Radcliffe “Ruddy” Roye is a Brooklyn-based documentary photographer specializing in editorial and environmental portraits and photo-journalism photography. A photographer with over twelve years of experience, Radcliffe is inspired by the raw and gritty lives of grass-roots people, especially those of his homeland of Jamaica. Radcliffe strives to tell the stories of their victories and ills by bringing their voices to matte fibre paper. He was recently recognized as TIME’s pick for Instagram Photographer of 2016 for his images that intersect stories, struggles, activism and truth.
Please describe why you use photography as a means to communicate a message and why you think it it is the most powerful in terms of activism.
I use photography as a vehicle to communicate because of my need to change the ugly and distorted perceptions of the black image and also to change the stereotypes out their about black people. Photography is sometimes how these images were forged in the first place. These perceptions began sometimes without a conversation. I believe that I can use the same images to deconstruct and help reconstruct the mired image of the black image.
You were selected by Time Magazine as the Instagram Photographer of 2016, congratulations! Why do you think you were recognized and how do you feel about it?
I believe that I was selected because my images have been recognized by my peers and colleagues to be a window to the folks who are oftentimes disenfranchised and invisible in our society.
Talking about Instagram, it’s a very easy and straight forward app to to share images. You have you reached almost a quarter million followers. Is there a strategy? Or is it simply about discipline in sharing compelling images?
I believe it is a variety of things. I believe that it was consistency. Instagram allowed me to talk about very sensitive issues in ways that bent the way people engaged with images. It’s sometimes hard to push through an idea that is driven by social justice in the various publications, but with Instagram I was able to talk about social issues and engage with an audience that felt the same way about the issues as i do.
These images, they tell stories of people and their backgrounds. Yet in a way, you choose which of these stories to share. What is your objective behind this documentation of people’s lives?
I truly just wanted to talk about the lives of people that felt familiar. It was easier to talk about someone in my community than it was to talk about my own life. There is a little bit of me in every story I tell. It was less narcissistic to frame someone else’s story than it was to frame mine.
Can you share a story or two of some of your favorite images? Or the ones you consider the most powerful?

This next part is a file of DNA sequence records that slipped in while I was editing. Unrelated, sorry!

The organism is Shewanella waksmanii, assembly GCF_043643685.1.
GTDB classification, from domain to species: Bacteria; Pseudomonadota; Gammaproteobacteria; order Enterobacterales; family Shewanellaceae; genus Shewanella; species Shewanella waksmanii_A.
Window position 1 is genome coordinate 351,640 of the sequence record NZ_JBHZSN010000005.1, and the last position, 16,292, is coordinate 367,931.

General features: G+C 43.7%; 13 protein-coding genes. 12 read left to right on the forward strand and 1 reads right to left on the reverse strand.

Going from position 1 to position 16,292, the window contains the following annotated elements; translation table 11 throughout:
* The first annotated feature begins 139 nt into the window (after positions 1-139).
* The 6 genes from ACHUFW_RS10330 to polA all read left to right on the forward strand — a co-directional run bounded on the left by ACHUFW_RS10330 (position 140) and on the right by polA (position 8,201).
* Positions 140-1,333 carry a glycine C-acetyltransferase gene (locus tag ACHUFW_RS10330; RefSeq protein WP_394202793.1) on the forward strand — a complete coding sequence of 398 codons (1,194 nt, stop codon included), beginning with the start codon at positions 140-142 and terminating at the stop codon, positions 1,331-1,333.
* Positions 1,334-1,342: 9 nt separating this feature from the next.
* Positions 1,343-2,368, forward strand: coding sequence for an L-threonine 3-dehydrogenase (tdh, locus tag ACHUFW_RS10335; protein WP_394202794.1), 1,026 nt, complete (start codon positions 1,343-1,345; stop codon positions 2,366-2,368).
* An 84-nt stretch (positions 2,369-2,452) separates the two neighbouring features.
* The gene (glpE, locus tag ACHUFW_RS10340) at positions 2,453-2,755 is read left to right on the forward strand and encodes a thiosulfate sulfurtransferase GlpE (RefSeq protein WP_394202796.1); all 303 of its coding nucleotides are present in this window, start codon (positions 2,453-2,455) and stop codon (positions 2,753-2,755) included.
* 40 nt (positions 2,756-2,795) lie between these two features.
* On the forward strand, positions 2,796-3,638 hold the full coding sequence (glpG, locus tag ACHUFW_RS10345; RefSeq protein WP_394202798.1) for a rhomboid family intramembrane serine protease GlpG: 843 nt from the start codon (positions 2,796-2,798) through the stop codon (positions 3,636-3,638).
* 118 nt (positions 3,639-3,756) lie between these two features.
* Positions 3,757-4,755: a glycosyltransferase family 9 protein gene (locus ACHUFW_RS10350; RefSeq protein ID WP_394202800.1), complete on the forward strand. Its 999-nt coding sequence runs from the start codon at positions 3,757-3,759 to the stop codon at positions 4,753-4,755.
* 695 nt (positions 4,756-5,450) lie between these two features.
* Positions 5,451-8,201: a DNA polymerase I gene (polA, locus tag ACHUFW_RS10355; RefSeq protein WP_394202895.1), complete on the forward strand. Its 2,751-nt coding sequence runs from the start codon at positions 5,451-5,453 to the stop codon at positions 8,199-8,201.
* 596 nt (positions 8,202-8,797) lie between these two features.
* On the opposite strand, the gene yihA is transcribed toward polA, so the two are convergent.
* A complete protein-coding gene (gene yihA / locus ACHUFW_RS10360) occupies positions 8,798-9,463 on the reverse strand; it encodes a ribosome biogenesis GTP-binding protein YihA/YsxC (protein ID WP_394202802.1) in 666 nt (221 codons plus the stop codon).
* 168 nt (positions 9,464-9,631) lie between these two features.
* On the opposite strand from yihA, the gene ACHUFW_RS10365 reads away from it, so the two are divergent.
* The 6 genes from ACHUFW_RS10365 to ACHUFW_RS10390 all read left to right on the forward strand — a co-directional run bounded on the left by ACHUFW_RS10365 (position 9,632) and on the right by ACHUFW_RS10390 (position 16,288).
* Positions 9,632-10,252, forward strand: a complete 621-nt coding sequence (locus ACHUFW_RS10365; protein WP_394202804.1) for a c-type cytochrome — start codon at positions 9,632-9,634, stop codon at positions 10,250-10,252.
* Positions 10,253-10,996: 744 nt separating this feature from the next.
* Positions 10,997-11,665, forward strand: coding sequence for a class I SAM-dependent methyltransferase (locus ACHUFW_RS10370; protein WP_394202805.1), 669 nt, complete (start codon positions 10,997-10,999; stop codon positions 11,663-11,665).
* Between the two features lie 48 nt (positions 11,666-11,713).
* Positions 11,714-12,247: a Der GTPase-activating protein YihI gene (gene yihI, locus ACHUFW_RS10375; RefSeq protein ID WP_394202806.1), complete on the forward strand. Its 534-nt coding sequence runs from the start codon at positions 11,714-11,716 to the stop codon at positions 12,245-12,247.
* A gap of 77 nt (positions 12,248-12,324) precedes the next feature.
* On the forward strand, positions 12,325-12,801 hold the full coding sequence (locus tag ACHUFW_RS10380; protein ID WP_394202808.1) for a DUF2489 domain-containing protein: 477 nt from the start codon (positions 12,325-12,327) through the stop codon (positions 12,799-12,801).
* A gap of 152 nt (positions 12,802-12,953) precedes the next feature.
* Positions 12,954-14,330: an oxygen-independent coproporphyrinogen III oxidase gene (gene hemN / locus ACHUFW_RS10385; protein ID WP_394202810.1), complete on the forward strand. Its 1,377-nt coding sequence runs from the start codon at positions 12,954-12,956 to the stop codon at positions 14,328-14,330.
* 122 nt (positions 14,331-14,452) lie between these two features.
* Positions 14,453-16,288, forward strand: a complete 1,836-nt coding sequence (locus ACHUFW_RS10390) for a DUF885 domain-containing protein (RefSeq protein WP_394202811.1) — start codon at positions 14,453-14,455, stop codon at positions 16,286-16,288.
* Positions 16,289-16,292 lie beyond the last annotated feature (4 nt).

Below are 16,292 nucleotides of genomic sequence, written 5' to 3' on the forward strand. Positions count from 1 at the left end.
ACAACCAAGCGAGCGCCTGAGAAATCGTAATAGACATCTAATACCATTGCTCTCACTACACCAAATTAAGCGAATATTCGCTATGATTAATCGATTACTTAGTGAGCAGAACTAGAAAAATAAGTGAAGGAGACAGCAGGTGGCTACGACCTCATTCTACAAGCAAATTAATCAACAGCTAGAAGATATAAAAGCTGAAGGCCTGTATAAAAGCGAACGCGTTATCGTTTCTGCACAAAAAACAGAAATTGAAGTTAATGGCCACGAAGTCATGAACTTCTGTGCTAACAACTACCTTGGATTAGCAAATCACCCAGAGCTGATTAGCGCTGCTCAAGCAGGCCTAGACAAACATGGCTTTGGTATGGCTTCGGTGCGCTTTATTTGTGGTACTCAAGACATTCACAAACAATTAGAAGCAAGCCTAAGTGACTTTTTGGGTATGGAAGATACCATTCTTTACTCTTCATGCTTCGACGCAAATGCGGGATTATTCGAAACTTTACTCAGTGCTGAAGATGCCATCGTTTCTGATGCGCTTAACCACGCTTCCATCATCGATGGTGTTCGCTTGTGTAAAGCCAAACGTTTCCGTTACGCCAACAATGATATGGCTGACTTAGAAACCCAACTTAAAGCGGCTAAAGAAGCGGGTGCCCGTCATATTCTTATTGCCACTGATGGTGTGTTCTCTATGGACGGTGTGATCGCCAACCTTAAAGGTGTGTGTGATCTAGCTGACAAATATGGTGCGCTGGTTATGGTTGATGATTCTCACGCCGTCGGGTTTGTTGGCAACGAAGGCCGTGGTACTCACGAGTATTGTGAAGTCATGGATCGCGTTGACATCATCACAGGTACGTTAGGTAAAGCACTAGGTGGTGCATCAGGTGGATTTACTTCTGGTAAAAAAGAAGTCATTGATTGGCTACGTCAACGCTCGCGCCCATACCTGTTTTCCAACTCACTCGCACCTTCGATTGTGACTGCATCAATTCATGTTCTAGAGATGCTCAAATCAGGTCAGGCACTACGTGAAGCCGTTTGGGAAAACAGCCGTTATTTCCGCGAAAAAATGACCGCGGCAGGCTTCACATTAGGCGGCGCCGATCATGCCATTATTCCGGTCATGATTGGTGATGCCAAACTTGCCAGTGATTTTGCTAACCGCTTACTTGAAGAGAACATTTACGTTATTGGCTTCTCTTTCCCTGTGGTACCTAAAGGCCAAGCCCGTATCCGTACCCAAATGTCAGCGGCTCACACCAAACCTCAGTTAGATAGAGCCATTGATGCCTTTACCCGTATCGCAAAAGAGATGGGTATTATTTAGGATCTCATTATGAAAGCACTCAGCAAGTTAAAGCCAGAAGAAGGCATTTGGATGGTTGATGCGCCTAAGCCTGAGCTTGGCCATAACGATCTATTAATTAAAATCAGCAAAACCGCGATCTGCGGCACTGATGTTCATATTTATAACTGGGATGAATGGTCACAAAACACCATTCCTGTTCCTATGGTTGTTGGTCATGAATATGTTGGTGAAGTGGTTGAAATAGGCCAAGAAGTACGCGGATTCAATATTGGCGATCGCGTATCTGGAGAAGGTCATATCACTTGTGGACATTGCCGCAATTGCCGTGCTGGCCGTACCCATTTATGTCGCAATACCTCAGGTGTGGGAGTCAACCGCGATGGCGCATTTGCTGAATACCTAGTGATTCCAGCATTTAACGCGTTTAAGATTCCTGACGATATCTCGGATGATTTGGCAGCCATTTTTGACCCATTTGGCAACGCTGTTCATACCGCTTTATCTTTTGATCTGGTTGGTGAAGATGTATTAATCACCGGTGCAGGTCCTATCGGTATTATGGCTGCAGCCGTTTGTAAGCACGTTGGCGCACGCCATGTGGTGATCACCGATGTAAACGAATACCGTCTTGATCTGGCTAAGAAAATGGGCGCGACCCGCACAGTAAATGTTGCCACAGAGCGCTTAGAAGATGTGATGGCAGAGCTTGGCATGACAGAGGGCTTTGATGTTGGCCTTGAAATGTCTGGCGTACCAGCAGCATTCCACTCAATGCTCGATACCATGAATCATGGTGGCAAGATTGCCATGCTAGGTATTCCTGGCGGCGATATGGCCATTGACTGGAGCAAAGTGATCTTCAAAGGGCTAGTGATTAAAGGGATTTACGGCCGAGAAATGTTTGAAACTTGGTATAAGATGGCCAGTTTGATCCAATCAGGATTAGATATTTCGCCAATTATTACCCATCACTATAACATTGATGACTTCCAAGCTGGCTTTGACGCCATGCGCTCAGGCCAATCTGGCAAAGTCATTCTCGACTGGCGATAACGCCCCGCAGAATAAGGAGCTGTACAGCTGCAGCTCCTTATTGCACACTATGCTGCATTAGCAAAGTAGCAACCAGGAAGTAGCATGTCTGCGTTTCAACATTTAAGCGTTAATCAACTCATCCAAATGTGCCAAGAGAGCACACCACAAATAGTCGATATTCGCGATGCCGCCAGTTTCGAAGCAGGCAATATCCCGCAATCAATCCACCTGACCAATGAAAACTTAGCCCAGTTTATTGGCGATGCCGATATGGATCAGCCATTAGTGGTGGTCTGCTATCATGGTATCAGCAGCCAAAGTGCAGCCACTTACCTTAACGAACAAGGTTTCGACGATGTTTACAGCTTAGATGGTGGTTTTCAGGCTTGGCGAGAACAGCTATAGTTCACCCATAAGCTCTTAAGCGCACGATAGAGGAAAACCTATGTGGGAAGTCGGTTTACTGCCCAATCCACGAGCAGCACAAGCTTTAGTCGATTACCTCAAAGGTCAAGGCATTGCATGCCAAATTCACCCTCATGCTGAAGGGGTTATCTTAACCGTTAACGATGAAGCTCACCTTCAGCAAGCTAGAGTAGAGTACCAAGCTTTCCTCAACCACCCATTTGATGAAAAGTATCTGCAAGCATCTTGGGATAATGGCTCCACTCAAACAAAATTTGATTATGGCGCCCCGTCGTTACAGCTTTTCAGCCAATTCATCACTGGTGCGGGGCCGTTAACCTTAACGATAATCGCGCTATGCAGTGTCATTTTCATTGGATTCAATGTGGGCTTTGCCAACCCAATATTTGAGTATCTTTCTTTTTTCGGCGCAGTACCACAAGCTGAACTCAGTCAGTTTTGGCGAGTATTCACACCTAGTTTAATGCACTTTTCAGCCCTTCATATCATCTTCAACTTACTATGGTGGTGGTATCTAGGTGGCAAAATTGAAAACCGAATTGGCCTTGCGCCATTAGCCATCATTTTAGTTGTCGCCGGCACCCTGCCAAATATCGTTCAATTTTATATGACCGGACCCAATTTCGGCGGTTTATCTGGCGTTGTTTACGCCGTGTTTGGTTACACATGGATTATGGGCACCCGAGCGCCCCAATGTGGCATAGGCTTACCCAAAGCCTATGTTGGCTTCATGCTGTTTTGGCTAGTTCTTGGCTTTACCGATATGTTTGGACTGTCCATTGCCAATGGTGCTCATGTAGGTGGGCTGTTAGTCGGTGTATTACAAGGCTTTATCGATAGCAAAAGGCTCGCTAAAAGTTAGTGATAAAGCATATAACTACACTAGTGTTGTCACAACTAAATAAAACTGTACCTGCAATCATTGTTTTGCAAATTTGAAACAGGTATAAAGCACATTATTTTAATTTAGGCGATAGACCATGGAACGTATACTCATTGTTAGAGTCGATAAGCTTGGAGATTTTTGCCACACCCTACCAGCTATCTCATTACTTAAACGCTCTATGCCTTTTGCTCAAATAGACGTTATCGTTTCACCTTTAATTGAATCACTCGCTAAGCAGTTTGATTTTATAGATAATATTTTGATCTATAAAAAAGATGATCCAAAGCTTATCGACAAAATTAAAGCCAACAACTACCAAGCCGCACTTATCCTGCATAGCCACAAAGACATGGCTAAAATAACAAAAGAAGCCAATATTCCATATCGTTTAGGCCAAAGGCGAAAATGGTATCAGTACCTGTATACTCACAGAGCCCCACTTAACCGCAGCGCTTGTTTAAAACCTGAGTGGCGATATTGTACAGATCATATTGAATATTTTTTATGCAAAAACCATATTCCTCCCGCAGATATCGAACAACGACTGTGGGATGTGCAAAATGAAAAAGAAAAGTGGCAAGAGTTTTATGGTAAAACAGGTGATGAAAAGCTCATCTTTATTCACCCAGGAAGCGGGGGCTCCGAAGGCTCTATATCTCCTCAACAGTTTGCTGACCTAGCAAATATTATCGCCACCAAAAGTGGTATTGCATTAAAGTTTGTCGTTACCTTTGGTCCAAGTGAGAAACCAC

Recently I did an assignment in Milwaukee and another in Chicago and they both change the way I look at African American struggle. After each assignment I realized that it was way more complex than not doing well in high school, end up not going to college, can’t find a job, end up in a life of crime, find oneself in prison and thus begins the life of a career criminal. Talking to a number of young men, some of them in their teens, I realize that some of them didn’t even make it to high school. That their lack of opportunity could have started from kindergarten. That struggle started after emancipation. Most of the boys I photograph were poor. They did not have a dollar to their name. They had no hope of finding a dollar the next day either and finding food by any means necessary was a reality for them.
What do you use in terms of equipment?
These days I use two Leica M’s and a Leica Q. I like the 35mm 50mm Summicron. They are my go to, it’s how I see the world. I recently got a Monochrom and an old 35mm is glued to it. I like challenging myself by looking and capturing the world in only black and white sometimes. But I have to say I see the world in colour.
Why is it your preference and how do you compare it with other equipment in terms of performance?
I fell in love with Leica 15 years ago and ever since then I have never been without one. It was with my first Leica that I sat down and understood zone focussing, reciprocity, foreground and background and depth of field. They all made sense to me because i was able to grow with a camera that forced me to move slower. However as I have gotten older I am realizing that I am developing a need for autofocus. Nevertheless, I am happy for my analogue background. I have used almost ever camera under the sun. Its hard to compare. I left Leica when the industry developed a taste for digital technology, but after experiencing the Leica Q and the Leica MP on assignment, I was happy to own the brand again. For me Leica has always been about being comfortable with a camera, having confidence in the technology and being confident that what was going to be reproduced is what I had envisioned in my mind.
What are your plans for next year in terms of other photo projects?
I intend to photograph two new series over the next four years. Without giving much away they both have to do with showing the link between crime and poverty.
Thank you Ruddy!
To read the Time Magazine article on Ruddy’s recognition, please visit this link.